• Pg 191: Holly punching Orion/Artemis.
  • Pg 351-353: Artemis and Holly are my OTP, okay? ❤

Favorite Line (s): “If he asks you to look for birthmarks, say no immediately.”~ pg 181, Foaly to Holly concerning Orion’s… erm… intentions. 😀

Star Rating on Goodreads: 3.5 stars.

Final Grade: B. Enjoyed it because it’s AF, but it wasn’t as thrilling as previous books. Am holding out for the final book in the series in hopes that it  will bring the dazzle back.

Top Ten Tuesday: Top Ten Books That I’d Hand To Someone Who Says They Don’t Like To Read

When I was a kid, I devoured books. In first grade, I was already reading MG/YA  and classic novels as opposed to those little readers that they give you in school. Therefore, it was always anathema to me when my brothers or my friends would complain about HAVING to read books, because I was really interested in reading EVERYTHING EVER. As I grew and matured, I discovered to my shock and horror that this was not an uncommon attitude. Even now, there’ll be times when I run into people who say that they just don’t like to read, and give me a mildly dismissive shoulder shrug.

So I, of course, must rise to the challenge and recommend books to these people. When I saw that today’s Top Ten Tuesday topic was Top Ten Books That I’d Hand To Someone Who Says They Don’t Like To Read, I just HAD to join in. 🙂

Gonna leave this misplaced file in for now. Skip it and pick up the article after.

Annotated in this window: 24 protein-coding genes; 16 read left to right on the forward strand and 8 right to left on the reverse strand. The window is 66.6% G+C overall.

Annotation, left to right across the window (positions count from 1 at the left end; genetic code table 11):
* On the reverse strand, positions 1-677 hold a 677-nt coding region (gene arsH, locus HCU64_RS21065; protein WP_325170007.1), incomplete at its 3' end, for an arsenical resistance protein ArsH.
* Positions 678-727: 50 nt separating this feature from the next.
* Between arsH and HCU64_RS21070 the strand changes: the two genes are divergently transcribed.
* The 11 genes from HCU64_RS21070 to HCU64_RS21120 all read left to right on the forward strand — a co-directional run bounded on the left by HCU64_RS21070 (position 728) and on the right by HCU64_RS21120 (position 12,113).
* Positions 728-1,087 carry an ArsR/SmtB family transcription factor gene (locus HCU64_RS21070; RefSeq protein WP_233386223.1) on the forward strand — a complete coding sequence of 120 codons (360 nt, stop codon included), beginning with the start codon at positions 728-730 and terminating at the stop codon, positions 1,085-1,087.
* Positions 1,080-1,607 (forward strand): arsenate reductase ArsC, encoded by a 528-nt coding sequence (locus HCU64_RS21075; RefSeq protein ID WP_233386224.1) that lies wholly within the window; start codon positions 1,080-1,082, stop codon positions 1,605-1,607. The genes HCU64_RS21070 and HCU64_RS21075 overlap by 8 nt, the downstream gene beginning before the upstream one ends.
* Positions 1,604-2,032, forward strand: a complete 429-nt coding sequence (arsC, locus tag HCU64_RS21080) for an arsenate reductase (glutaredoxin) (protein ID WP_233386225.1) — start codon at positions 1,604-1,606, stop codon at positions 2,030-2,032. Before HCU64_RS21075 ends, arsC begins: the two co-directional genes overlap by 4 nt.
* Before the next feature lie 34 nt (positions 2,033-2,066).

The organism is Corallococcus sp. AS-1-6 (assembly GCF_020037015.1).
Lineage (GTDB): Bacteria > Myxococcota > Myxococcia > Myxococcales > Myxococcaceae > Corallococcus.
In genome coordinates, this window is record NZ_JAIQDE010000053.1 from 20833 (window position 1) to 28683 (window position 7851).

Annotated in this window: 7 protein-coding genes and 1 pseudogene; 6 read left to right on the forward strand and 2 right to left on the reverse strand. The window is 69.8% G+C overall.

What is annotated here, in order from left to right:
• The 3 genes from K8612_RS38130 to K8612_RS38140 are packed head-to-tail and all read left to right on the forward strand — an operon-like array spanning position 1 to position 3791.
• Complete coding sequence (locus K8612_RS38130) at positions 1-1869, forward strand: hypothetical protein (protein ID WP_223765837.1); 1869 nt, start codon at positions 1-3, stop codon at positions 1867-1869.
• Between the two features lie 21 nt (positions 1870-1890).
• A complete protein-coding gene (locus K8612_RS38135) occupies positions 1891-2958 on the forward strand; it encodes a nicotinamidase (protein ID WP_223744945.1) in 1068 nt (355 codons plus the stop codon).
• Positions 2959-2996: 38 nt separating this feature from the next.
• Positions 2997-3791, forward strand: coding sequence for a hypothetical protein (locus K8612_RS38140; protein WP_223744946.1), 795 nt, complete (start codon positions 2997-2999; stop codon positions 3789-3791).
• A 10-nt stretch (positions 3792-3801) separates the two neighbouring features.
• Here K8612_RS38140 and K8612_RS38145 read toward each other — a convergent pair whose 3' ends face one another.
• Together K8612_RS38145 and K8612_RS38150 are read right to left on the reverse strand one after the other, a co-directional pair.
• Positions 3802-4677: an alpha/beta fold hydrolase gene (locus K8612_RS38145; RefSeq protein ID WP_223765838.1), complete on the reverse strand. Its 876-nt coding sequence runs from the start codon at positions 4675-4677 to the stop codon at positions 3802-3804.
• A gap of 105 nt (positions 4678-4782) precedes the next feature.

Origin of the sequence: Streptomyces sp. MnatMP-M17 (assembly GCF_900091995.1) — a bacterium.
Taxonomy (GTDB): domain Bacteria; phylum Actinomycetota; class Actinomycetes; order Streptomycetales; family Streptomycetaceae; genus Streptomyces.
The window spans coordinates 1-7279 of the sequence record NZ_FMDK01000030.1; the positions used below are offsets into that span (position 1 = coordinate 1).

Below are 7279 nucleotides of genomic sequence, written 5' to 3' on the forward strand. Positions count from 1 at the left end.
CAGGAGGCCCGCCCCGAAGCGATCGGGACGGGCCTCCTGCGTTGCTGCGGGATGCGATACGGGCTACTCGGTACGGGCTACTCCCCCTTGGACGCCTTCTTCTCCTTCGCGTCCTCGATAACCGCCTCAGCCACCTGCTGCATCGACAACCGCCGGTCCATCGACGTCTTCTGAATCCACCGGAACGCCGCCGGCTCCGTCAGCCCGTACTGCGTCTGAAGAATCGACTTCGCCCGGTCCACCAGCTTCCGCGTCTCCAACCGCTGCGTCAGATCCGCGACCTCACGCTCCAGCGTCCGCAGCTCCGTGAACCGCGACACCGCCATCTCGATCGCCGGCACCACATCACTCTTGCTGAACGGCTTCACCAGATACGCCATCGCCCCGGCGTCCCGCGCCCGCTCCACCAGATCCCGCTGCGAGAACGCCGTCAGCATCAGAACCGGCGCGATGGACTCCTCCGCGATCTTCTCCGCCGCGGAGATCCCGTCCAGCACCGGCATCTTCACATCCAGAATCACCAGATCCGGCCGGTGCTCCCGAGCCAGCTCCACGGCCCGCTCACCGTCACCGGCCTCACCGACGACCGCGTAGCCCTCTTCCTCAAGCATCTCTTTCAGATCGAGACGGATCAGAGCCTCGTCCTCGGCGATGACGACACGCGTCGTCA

(Top Ten Tuesday is hosted by the lovely folks over at The Broke and The Bookish.)

Top Ten Books That I’d Hand To Someone Who Says They Don’t Like To Read

1. Harry Potter and The Sorcerer’s Stone + sequels

This one is obvious. It got my brothers reading, it got my friends reading, and it started a wildfire in the world of young adult literature.

2. Good Omens by Neil Gaiman/Terry Pratchett

This was the first novel I was able to get my youngest brother to read that wasn’t for school. Success!

3. The Hunger Games by Suzanne Collins

I’m guessing this is going to be on a lot of lists. Got my brother and three friends to read this one.

4. Anything by Patricia C. Wrede

Wrede’s witty, lighthearted style is sure to convert even the most hardened book haters.

5. Anything by Cassandra Clare

For that girl you know who says “I don’t read, but I did like Twilight.” Only, Clare is obviously tons better than Meyer.

6. The Demon’s Lexicon by Sarah Rees Brennan

For that girl/boy you know who likes adventure and paranormal TV shows but doesn’t read.

7. Artemis Fowl by Eoin Colfer

For everyone. Ever. It’s impossible to hate this series.

8. Eragon + sequels

I am personally not as into these books anymore, but they do tend to get young people reading (and even writing!).

9. Paranormalcy by Kiersten White

Again, something of better quality for the Twilight-and-nothing-else chick.

10. The Amulet of Samarkand + sequels

This is a good one for boys or girls who are fond of The House of Anubis/similar shows but have a hard time finding something that suits their taste in books.

So, those are my (admittedly somewhat genre-slanted) offerings. What books would YOU recommend for reluctant readers? Let me know in the comments or link me back to your own Top Ten Tuesday post!